Presentation Abstract

The Salish Sea is an important migratory corridor and feeding area for juvenile salmonids yet little is known regarding movement behaviours and survival through this region. We used acoustic telemetry tracking in sockeye and steelhead smolts to: 1) identify marine travel rates and routes, 2) estimate migration survival rates, and 3) identify factors contributing to mortality. Sockeye smolts travelled at 10 km / day in their clear natal river, 200 km / day in the turbid Fraser River mainstem, and 10-15 km / day in the marine environment. Steelhead smolts travelled approximately 2-3 times faster in the same marine segments, potentially owing to their larger size. Both sockeye and steelhead seemed to prefer migrating through western or central routes en-route to the open ocean, rather than more easterly routes when transiting the Discovery Islands chain – and survival to the open ocean, at least for steelhead, was higher if travelling through the most western route. Survival was poorest through the earliest migratory segments for both species and both exhibited less than 10% survival by the final acoustic receiver station near northern Vancouver Island. Several factors were associated with mortality including smolt age, size, tag burden, and fish health as assessed by biomarkers and pathogens. Pathogen-laden sockeye were far more likely to be predated upon (found in the stomachs of bull trout). Sockeye smolts could increase their probability of survival by out-migrating in high densities – survival probability doubled with ~ 2-fold increase in migrating density. This evidence of depensatory mortality indicates that salmonid smolts may survive poorly in years of low marine abundance.

Session Title

The Salish Sea Marine Survival Project: Understanding Salmon Survival

Keywords

Salmon smolts, Telemetry, Salish Sea

Conference Track

SSE11: Species and Food Webs

Conference Name

Salish Sea Ecosystem Conference (Seattle, WA : 2018)

Document Type

Event

SSEC Identifier

SSE11-385

Start Date

5-4-2018 2:00 PM

End Date

5-4-2018 2:15 PM

Type of Presentation

Oral

Contributing Repository

Digital content made available by University Archives, Heritage Resources, Western Libraries, Western Washington University.

Geographic Coverage

Salish Sea (B.C. and Wash.)

Rights

This resource is displayed for educational purposes only and may be subject to U.S. and international copyright laws. For more information about rights or obtaining copies of this resource, please contact University Archives, Heritage Resources, Western Libraries, Western Washington University, Bellingham, WA 98225-9103, USA (360-650-7534; heritage.resources@wwu.edu) and refer to the collection name and identifier. Any materials cited must be attributed to the Salish Sea Ecosystem Conference Records, University Archives, Heritage Resources, Western Libraries, Western Washington University.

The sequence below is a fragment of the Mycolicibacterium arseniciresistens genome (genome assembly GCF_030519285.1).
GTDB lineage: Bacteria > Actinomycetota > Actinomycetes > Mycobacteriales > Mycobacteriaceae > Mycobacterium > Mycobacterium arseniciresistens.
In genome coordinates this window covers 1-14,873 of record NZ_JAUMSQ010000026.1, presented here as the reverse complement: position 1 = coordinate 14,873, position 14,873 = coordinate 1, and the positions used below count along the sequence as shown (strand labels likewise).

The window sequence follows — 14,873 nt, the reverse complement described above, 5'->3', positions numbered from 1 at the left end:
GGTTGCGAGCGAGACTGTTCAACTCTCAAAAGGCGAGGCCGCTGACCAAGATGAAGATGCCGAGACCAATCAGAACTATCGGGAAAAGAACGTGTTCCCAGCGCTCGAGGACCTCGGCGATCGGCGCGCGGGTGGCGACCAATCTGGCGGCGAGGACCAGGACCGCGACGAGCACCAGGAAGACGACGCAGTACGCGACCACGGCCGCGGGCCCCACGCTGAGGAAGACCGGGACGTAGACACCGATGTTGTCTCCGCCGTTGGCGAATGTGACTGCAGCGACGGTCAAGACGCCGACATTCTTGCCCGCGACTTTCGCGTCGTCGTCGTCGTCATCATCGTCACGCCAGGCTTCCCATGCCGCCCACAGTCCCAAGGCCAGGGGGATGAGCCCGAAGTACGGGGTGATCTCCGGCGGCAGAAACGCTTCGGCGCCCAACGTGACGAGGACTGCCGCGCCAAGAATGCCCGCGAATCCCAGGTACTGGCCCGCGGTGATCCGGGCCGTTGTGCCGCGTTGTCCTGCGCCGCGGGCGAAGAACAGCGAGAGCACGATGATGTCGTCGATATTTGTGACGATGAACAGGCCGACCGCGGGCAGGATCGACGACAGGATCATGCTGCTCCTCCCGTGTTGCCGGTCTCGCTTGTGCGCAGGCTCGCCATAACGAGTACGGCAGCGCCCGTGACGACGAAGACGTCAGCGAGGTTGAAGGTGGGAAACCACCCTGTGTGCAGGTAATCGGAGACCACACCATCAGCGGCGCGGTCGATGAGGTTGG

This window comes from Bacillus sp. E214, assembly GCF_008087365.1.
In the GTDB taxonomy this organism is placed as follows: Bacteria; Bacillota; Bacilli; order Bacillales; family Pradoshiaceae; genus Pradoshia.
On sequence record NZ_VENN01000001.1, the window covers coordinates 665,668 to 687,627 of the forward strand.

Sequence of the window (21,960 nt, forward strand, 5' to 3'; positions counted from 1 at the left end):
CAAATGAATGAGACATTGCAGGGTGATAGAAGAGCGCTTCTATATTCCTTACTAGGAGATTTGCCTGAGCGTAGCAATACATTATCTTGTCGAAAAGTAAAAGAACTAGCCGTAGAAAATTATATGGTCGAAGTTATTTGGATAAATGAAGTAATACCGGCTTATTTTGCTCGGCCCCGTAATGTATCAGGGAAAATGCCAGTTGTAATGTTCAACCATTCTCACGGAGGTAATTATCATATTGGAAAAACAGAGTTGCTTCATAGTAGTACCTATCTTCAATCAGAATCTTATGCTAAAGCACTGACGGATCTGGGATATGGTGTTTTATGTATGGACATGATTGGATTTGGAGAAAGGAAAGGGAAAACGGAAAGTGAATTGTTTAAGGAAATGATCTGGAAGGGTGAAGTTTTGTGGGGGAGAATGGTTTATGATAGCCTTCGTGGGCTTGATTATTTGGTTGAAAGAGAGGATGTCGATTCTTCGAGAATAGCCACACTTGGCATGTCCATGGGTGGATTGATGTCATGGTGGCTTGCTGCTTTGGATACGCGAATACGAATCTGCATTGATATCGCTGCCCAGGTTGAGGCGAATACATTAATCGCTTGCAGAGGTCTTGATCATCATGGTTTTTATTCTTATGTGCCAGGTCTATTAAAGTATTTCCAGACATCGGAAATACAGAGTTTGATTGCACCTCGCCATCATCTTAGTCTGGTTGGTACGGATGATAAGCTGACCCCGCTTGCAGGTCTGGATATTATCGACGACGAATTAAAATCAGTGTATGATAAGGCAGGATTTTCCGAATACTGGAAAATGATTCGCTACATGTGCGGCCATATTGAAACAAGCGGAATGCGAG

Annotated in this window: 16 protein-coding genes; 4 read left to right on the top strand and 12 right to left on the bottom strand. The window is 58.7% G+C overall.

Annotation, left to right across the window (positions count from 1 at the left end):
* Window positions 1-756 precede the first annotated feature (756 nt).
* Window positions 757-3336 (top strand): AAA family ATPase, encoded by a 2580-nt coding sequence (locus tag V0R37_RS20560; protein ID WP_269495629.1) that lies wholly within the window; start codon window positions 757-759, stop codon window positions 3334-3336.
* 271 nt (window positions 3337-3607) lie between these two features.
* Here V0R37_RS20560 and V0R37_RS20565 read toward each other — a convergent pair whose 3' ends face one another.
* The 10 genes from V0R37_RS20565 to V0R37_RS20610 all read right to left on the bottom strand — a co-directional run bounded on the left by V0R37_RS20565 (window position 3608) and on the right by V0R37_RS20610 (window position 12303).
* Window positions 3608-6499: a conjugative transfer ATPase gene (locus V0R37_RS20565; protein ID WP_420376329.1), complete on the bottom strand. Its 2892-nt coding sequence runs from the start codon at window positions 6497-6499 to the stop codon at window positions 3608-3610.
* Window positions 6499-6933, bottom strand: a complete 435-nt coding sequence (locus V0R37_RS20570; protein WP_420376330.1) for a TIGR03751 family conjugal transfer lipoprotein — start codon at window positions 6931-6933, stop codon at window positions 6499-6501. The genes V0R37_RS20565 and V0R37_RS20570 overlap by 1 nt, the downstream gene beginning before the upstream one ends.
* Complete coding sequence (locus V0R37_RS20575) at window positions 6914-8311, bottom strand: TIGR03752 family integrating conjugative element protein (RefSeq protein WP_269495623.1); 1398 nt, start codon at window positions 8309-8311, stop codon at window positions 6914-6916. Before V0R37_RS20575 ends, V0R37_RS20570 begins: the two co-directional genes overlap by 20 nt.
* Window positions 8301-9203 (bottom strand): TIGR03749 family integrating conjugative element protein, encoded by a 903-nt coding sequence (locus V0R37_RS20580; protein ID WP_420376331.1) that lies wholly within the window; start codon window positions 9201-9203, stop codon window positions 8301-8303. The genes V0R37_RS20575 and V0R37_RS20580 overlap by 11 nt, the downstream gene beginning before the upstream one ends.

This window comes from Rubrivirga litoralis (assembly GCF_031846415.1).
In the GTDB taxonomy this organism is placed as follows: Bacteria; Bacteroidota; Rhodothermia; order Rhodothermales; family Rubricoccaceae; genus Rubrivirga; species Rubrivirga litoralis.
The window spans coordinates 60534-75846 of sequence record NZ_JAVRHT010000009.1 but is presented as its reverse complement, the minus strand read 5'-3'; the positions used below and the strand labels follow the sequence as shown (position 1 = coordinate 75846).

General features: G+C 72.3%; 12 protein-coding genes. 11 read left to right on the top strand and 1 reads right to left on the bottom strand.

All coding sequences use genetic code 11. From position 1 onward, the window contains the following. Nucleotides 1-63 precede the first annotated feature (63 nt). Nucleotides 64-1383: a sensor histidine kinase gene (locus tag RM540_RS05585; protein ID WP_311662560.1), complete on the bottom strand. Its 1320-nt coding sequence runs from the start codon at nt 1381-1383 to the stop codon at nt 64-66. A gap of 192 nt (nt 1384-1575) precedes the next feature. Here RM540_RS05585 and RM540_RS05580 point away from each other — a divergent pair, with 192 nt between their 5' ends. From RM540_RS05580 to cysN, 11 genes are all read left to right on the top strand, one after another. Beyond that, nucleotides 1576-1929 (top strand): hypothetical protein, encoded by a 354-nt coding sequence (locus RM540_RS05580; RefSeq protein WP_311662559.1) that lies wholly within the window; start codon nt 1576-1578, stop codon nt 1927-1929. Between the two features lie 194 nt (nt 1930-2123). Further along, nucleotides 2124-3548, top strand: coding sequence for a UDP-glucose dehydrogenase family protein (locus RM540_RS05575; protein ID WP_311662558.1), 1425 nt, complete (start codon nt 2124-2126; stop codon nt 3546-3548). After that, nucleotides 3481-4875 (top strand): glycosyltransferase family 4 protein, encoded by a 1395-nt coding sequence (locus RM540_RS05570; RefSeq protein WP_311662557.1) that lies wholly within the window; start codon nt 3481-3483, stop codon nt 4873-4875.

Type

text

Language

English

Format

application/pdf

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Apr 5th, 2:00 PM Apr 5th, 2:15 PM

Telemetry tracking of salmon smolt migrations through the Salish Sea: examining behaviour, survival and causes of mortality

The Salish Sea is an important migratory corridor and feeding area for juvenile salmonids yet little is known regarding movement behaviours and survival through this region. We used acoustic telemetry tracking in sockeye and steelhead smolts to: 1) identify marine travel rates and routes, 2) estimate migration survival rates, and 3) identify factors contributing to mortality. Sockeye smolts travelled at 10 km / day in their clear natal river, 200 km / day in the turbid Fraser River mainstem, and 10-15 km / day in the marine environment. Steelhead smolts travelled approximately 2-3 times faster in the same marine segments, potentially owing to their larger size. Both sockeye and steelhead seemed to prefer migrating through western or central routes en-route to the open ocean, rather than more easterly routes when transiting the Discovery Islands chain – and survival to the open ocean, at least for steelhead, was higher if travelling through the most western route. Survival was poorest through the earliest migratory segments for both species and both exhibited less than 10% survival by the final acoustic receiver station near northern Vancouver Island. Several factors were associated with mortality including smolt age, size, tag burden, and fish health as assessed by biomarkers and pathogens. Pathogen-laden sockeye were far more likely to be predated upon (found in the stomachs of bull trout). Sockeye smolts could increase their probability of survival by out-migrating in high densities – survival probability doubled with ~ 2-fold increase in migrating density. This evidence of depensatory mortality indicates that salmonid smolts may survive poorly in years of low marine abundance.